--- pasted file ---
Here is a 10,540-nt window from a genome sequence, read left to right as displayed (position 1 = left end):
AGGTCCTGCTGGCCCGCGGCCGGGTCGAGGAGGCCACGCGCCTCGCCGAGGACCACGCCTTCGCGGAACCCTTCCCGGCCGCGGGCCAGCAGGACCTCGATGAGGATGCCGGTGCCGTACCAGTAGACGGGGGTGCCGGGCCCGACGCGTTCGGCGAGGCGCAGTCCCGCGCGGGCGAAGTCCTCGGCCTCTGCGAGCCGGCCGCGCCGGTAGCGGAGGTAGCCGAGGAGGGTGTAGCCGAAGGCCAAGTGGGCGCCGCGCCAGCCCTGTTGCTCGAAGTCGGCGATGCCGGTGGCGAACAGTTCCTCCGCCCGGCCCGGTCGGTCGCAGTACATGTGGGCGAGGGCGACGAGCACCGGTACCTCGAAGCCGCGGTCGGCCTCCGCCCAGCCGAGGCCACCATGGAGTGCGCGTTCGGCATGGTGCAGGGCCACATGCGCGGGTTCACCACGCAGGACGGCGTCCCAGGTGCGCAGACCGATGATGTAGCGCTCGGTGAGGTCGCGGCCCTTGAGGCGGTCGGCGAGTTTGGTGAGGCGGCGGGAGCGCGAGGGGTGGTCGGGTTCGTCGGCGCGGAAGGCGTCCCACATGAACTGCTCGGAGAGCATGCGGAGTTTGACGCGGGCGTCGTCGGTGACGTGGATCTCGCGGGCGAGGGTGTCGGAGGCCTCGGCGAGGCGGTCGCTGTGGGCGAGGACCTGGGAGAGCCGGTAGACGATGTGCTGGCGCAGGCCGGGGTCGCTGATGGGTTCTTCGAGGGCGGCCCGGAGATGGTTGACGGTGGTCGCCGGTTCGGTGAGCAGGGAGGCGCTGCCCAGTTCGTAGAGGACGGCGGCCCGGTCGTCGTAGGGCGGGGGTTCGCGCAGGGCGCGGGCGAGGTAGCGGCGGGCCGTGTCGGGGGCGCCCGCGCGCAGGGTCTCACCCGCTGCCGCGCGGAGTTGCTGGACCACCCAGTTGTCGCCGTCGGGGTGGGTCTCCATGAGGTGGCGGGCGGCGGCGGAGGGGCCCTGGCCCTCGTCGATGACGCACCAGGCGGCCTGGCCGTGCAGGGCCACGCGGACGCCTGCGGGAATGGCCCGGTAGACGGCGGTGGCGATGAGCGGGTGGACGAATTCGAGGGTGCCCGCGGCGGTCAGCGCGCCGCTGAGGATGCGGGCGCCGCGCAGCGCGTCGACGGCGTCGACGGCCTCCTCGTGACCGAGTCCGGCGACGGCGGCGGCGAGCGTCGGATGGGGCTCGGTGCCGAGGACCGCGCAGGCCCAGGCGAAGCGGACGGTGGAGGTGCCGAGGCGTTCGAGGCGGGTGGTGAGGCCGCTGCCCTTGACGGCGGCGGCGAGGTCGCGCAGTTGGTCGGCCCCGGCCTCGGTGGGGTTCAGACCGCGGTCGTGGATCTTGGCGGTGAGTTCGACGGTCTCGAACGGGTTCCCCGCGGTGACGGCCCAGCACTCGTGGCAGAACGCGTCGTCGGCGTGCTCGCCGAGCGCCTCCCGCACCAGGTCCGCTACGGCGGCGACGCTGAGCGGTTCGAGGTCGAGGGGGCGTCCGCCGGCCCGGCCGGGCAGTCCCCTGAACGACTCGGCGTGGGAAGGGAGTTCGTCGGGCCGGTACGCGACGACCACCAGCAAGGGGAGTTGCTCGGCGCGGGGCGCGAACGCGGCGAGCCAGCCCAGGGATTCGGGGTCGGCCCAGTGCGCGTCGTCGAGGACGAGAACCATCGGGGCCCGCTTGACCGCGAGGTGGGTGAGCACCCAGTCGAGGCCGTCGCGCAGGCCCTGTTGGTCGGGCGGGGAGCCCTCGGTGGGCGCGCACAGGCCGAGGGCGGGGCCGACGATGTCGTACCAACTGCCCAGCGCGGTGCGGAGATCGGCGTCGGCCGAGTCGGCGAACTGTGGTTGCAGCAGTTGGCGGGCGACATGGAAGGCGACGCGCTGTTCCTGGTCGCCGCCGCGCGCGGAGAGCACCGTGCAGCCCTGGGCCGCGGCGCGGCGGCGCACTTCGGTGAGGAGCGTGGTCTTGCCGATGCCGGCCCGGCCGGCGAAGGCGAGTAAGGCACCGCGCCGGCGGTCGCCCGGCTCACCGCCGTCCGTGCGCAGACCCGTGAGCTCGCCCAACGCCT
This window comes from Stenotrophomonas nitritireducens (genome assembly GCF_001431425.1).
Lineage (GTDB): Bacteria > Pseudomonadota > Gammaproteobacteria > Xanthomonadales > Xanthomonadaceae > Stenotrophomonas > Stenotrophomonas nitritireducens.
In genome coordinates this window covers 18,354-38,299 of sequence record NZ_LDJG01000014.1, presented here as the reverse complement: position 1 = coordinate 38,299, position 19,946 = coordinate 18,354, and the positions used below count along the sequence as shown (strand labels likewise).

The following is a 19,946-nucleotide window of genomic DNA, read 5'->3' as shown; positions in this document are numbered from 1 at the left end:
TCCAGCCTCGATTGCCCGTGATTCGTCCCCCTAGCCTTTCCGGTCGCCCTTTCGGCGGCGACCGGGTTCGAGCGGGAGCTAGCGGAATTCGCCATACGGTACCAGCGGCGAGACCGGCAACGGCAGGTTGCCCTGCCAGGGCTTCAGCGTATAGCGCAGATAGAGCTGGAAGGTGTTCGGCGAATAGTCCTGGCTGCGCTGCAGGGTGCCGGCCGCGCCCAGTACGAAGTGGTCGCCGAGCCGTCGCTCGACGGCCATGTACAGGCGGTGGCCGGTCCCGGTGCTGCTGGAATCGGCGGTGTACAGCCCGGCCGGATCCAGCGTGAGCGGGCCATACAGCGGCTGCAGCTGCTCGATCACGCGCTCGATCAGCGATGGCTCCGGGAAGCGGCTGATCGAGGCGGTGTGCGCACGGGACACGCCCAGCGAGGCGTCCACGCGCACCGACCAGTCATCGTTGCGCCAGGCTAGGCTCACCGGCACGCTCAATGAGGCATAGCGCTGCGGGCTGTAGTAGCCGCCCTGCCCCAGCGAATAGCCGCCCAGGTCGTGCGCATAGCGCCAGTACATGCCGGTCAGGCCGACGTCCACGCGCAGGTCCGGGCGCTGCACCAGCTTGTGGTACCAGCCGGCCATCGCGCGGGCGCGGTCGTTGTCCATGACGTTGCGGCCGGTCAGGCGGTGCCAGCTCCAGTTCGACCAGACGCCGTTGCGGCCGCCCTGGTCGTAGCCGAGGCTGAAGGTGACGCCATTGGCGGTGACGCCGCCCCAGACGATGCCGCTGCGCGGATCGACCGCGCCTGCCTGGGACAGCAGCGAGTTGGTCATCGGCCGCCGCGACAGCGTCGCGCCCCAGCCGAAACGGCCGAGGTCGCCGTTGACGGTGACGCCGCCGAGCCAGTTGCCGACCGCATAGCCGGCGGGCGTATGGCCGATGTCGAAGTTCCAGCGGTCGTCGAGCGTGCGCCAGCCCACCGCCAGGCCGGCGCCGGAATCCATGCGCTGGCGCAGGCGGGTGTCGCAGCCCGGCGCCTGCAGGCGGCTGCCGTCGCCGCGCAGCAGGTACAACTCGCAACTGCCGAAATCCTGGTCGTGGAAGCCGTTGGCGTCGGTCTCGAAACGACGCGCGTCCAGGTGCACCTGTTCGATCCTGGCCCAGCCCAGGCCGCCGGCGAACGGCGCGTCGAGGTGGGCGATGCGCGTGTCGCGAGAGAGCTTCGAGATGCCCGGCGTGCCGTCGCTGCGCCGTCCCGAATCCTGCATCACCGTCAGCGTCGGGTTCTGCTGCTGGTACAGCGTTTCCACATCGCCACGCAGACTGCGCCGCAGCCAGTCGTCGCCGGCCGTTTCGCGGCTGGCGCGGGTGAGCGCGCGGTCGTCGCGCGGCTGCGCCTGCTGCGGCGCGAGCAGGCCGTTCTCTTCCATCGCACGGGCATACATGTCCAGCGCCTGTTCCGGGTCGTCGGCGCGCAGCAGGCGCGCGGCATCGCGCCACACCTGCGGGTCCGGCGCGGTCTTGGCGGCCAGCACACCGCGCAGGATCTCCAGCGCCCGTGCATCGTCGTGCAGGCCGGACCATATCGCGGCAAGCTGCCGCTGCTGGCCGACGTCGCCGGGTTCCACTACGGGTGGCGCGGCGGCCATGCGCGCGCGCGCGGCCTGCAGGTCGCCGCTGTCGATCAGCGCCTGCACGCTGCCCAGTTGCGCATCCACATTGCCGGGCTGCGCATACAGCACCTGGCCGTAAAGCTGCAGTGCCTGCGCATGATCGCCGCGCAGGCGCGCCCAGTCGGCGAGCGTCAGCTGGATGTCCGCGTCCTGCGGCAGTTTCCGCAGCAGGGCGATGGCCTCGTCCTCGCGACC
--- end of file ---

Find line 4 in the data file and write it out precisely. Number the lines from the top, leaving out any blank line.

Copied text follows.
Lineage (GTDB): Bacteria > Pseudomonadota > Gammaproteobacteria > Xanthomonadales > Xanthomonadaceae > Stenotrophomonas > Stenotrophomonas nitritireducens.